“I have kept at it, this research on chytridiomycosis in frogs, because we know that populations of six Australian species have been so reduced they will become extinct without a solution,” she said. “We have learnt so much about this disease, but still do not have a widely effective method for producing sustainable populations in the wild.”
Decades of mainly focusing on one disease has not dampened Lee’s enthusiasm for researching the subject. She says the constant challenges and diversity of her research motivate her to continue working towards a solution.
“The work is really interesting and challenging,” Lee says. “My research is actually very diverse. There are few labs working on this issue in Australia, so we have attempted to answer a broad range of questions.”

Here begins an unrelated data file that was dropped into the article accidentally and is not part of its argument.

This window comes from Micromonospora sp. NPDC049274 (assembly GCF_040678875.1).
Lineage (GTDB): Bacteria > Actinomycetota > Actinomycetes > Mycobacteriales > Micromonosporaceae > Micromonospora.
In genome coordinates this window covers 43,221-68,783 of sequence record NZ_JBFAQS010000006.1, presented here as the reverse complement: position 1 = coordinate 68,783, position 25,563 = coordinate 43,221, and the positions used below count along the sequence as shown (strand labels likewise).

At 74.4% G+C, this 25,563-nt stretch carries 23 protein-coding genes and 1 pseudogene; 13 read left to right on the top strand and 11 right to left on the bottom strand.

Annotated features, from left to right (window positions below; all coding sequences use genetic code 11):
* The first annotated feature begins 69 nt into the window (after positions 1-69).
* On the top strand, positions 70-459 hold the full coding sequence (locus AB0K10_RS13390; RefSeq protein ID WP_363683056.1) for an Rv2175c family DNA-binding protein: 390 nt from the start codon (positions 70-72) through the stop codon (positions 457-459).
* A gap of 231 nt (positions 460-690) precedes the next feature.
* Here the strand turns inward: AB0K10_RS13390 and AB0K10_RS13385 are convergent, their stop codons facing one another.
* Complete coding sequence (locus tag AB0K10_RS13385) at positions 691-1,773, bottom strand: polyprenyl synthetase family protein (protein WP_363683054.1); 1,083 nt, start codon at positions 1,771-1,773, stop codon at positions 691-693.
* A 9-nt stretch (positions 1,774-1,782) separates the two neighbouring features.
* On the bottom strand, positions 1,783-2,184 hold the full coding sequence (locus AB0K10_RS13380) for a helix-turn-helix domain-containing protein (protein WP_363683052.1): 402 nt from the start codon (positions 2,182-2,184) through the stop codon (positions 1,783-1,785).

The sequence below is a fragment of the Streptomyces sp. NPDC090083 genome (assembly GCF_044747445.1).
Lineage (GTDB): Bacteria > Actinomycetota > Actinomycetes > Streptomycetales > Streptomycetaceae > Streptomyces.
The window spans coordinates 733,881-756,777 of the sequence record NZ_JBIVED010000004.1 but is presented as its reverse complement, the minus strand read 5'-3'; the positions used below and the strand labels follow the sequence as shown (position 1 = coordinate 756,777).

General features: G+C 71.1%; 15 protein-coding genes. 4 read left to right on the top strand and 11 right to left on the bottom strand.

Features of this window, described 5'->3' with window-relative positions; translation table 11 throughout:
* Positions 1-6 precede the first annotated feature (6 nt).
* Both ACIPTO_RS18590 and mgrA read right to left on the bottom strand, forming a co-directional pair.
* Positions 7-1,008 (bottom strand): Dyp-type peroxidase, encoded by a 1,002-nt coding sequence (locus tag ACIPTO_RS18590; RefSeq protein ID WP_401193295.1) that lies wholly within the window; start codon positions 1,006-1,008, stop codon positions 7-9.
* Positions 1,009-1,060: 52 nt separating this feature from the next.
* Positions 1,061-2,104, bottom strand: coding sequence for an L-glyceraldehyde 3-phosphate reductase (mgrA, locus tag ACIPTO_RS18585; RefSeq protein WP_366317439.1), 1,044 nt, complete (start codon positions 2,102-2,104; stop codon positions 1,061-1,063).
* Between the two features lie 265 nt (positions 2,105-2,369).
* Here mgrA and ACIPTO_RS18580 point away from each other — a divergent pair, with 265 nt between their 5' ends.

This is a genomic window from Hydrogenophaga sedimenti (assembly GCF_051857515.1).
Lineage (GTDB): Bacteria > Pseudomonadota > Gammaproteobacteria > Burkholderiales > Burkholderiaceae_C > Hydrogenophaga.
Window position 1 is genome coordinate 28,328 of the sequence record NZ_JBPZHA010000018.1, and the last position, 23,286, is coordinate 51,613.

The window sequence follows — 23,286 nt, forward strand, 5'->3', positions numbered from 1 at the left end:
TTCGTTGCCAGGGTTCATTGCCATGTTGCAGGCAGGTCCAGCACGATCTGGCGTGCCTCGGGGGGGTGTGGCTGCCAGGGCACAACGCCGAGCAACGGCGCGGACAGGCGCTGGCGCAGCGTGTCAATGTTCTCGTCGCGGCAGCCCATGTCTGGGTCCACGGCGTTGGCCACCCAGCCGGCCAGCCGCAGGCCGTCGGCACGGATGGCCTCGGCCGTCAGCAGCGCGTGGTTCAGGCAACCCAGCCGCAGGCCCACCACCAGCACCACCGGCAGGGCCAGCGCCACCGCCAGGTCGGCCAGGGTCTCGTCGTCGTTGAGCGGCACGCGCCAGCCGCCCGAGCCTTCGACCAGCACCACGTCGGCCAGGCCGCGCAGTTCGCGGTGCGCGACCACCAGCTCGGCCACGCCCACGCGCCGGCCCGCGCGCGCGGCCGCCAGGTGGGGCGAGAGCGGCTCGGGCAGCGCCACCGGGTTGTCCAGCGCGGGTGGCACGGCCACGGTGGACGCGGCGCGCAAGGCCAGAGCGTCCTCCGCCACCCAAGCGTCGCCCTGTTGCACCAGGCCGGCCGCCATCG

Unique challenges for a unique frog
The research has not been without its challenges.
Chytrid fungus is an unusual pathogen and the first from Phylum Chytridiomycota to cause disease in vertebrates. When it was discovered, scientists had to develop new methods for culturing, diagnosing and doing infection experiments.
“Initially, frogs were disappearing and no deaths were observed, making it impossible to work out the cause of declines,” Lee says. “Chief Ranger of Queensland Keith McDonald and Rick Speare started intensively monitoring an abundant population near Cooktown that they guessed would be hit next. Sure enough, they detected the decline and collected dead frogs that could be used for pathology.”
Back in the laboratory, Lee and her colleagues are focused on ensuring the survival of these magnificent creatures. Since the chytrid fungus is widespread and can’t be eradicated, they are focused on understanding immunity to the disease with the aim of selecting for resistant frogs.